A Sacramento electrical contractor agreed to pay $385,000 in back pay to settle an investigation into its alleged failure to pay prevailing wages, the federal government announced Thursday.
Harold E. Nutter & Son Inc. will pay 58 workers a total of $385,000 and has agreed to comply with prevailing wages laws on future contracts, the U.S. Department of Labor said.
The department said Nutter failed to pay prevailing wages on seven federally funded construction projects, six in California and one in Washington state. Because the contracts were federally funded, the Davis-Bacon Act required all contractors and subcontractors to pay so-called prevailing wages, a threshold determined by the department on a community-by-community basis.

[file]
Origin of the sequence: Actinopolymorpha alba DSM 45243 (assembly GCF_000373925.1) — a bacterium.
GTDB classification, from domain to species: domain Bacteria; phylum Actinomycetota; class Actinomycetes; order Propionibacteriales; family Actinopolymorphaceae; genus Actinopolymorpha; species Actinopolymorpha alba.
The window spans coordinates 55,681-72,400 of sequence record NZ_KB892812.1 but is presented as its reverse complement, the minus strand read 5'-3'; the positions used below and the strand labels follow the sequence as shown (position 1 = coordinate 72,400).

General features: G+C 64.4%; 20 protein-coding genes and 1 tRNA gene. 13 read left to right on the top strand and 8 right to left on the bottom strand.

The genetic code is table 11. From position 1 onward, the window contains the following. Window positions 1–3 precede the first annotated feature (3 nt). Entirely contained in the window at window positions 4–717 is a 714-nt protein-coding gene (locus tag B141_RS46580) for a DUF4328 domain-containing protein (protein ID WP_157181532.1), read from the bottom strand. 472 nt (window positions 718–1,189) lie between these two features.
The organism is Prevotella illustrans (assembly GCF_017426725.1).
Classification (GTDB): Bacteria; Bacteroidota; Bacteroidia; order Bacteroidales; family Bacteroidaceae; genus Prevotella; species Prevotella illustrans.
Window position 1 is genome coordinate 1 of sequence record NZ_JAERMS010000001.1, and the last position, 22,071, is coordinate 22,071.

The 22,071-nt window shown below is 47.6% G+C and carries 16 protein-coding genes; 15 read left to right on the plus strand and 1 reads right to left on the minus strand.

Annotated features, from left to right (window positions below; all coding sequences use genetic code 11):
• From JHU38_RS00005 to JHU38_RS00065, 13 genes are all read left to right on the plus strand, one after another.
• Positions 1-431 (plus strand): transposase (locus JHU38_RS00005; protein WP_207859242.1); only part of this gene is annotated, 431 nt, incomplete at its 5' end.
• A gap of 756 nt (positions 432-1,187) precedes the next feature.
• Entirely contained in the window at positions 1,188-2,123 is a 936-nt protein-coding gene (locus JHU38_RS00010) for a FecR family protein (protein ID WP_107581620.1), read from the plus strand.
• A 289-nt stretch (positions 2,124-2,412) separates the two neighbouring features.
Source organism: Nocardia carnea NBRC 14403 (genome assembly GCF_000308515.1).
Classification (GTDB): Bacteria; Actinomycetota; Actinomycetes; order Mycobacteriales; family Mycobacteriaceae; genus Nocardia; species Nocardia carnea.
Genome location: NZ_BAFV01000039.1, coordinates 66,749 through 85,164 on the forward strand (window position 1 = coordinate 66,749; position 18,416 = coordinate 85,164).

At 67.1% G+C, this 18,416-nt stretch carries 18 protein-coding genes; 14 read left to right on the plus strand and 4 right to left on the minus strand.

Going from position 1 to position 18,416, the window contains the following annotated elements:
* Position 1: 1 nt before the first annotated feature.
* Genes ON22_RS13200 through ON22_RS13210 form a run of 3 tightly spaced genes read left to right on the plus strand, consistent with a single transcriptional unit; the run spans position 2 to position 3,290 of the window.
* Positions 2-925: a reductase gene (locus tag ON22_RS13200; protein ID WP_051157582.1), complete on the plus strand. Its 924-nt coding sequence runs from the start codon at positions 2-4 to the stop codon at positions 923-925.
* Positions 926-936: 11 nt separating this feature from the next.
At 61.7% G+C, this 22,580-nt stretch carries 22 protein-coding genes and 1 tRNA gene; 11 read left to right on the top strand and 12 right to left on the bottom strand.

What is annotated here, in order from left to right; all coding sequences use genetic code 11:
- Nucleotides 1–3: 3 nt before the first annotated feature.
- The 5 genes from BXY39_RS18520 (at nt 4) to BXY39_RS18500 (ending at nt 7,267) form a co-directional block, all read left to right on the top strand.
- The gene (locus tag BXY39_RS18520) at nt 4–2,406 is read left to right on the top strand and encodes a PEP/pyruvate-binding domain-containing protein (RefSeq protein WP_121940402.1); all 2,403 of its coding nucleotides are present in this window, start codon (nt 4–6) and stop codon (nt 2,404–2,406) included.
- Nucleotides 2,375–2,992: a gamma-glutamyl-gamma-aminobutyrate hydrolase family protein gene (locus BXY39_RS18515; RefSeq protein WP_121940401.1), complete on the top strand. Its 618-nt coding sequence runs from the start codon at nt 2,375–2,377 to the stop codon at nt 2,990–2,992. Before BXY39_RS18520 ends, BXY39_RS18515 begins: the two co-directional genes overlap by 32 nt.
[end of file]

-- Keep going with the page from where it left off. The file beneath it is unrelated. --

“Contractors are required to pay the going rate in that community,” said Rick Newton, director of the department’s wage and hour division in Sacramento.
The investigation stemmed from Nutter’s work on the Napa Valley Wine Train relocation project; a project at Folsom Dam; three projects at Beale Air Force Base; and construction work at two military installations, Fort Irwin in the Mojave Desert and an Armed Forces reserve center in Vancouver, Wash. Newton said the contracts were completed several years ago.
Besides failing to pay prevailing wages, the contractor also violated terms of an apprenticeship training program. Nutter improperly charged training costs to the journeymen employees on the projects, and failed to enroll the apprentices in a health insurance plan, the government said.
Officials with the Nutter firm weren’t immediately available for comment.